Law & Order, Staples Edition: Police Presence Heightened at Friday Night Lights
It is Sept. 15, the day after the first night football game under its own lights in Staples history. The Wreckers pulled off a win against St. Joe’s, and the game went off without a hitch. The students overflowed from the stands in a sea of white shirts and hats, and group cheers could be heard from the bleachers each time Staples scored throughout the game.
The game was both safe and successful, just as the administration had hoped. No incidents of misconduct were reported throughout the night.
Police officers, including police captain Sam Arciola, a former Wrecker himself, were stationed on the field facing the audience to keep an eye out. Additionally, officers were posted at entrances and exits and the Westport Police Department also sent officers to direct traffic after the game.
Although all viewed the game as a success, in the weeks leading up to the first night game in Staples’ history, there was certainly buzz over what safety precautions would be taken.
This summer, when the new lights were added to the Staples football field, students, parents, and administrators alike were excited to see the lights shine for the first night game.
However, when these lights were put in place, a new worry was put in place as well.
With night football games comes old worries, such as underage drinking and other risky behaviors taking place on school grounds.
The issue of misconduct at athletic events is not new to the Staples administration, which has been trying to educate students about the dangers of alcohol consumption after a Homecoming football game in 2009, during which students were reportedly out of hand. Since that time, security at day games and Homecoming in particular has been heightened, and with the impending night game on Sept. 14, the administration was not taking any chances.
“My plea to the students is that they don’t screw it up for 20 minutes of fun,” Principal John Dodig said. “I don’t interfere with your private life, but this is a school event and I expect that you’ll behave.”
In an effort to maintain the level of precaution taken before big football games, such as tightened security at entrances to school as well as officers stationed on the field, the senior class attended a mandatory assembly the day of the game to discuss the expectations. At the assembly, students heard pleas from Principal Dodig, senior class assistant principal Patrick Micinilio, as well as football coach Marce Petroccio. For the most part, they all had the same message: be careful, and behave.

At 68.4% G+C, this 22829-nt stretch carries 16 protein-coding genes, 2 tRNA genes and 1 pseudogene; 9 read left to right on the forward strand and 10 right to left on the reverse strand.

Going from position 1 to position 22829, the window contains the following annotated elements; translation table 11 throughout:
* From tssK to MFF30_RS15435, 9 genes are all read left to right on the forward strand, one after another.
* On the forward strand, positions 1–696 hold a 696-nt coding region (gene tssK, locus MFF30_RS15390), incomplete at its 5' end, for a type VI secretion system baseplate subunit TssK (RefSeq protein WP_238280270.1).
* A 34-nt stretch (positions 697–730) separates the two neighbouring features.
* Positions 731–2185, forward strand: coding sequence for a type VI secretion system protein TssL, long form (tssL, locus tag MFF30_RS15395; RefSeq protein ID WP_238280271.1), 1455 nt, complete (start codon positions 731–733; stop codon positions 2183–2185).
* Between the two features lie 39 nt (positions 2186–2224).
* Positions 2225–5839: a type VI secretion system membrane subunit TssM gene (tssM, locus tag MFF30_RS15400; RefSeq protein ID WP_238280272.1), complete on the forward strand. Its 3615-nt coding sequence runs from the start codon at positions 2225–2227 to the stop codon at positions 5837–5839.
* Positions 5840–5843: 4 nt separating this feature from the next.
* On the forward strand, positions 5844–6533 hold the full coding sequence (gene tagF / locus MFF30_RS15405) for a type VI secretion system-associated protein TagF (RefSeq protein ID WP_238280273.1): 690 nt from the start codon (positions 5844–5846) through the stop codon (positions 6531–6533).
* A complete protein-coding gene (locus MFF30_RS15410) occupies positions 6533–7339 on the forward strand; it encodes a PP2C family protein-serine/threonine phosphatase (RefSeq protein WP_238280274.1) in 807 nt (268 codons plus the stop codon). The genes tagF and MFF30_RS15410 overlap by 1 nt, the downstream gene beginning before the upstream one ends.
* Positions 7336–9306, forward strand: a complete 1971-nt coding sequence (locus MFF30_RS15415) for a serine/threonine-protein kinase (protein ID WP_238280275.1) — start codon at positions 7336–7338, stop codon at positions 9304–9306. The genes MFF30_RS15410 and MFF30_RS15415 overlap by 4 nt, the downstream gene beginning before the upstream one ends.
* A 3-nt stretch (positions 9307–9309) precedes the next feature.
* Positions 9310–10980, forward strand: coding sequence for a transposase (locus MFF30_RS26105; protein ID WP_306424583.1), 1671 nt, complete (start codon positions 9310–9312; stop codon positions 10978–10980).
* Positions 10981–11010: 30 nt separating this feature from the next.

Although no risky behaviors in particular were mentioned, students knew the context of the speech.
“I thought it was interesting that they only called seniors to the assembly and no one else; other grades are just as susceptible,” Perri Cohen ’13 said.
Students were made aware of the repercussions of misconduct at the game, such as an automatic suspension.
Additionally, any seniors caught misbehaving could potentially lose their opportunity to participate in the senior internship in May.
In addition to the administration taking steps to look out for misconduct at the game, the Westport Police Department was also prepared with necessary security plans to ensure safety.
However, Arciola explained that the security precautions were the same ones that are always in place for Staples football games, which can reach upwards of two thousand fans.
“We’re not reinventing the wheel here,” Arciola said. “You’ll see us at different locations of the facility, you’ll see us at the ticket booth, you’ll see us on both sides of the field. You’ll see us.”
The safety of fans at the first night football game was a priority. Staples and town administrators as well as the police department worked to create a secure environment.
But regardless of the scoreboard, the future of night games at Staples could only be determined by the conduct of the fans themselves.
After a successful first game, there seemed to be even more buzz among students regarding the second night game on Sept. 21.
Again, no reports of student misconduct were reported at the game, although one student did suffer an injury from a fall off the bleachers.
The Wreckers pulled out a 49-6 win against Bridgeport Central High School, and the presence, as well as the behavior of the fans did not go unnoticed by members of the team.
“My thought process was that if we didn’t do the right things that first Friday night, it would be a problem for the rest of the season, and they did a tremendous job,” football coach Marce Petroccio said.
Although Dodig did not send out an email to Staples families after the Sept. 21 game, the email he did send at 7:30 a.m. after the first night game seemed to say it all.
“I saw my students having the time of their lives,” wrote Dodig in his email. “It made me as proud of them as I would be of my own daughter.”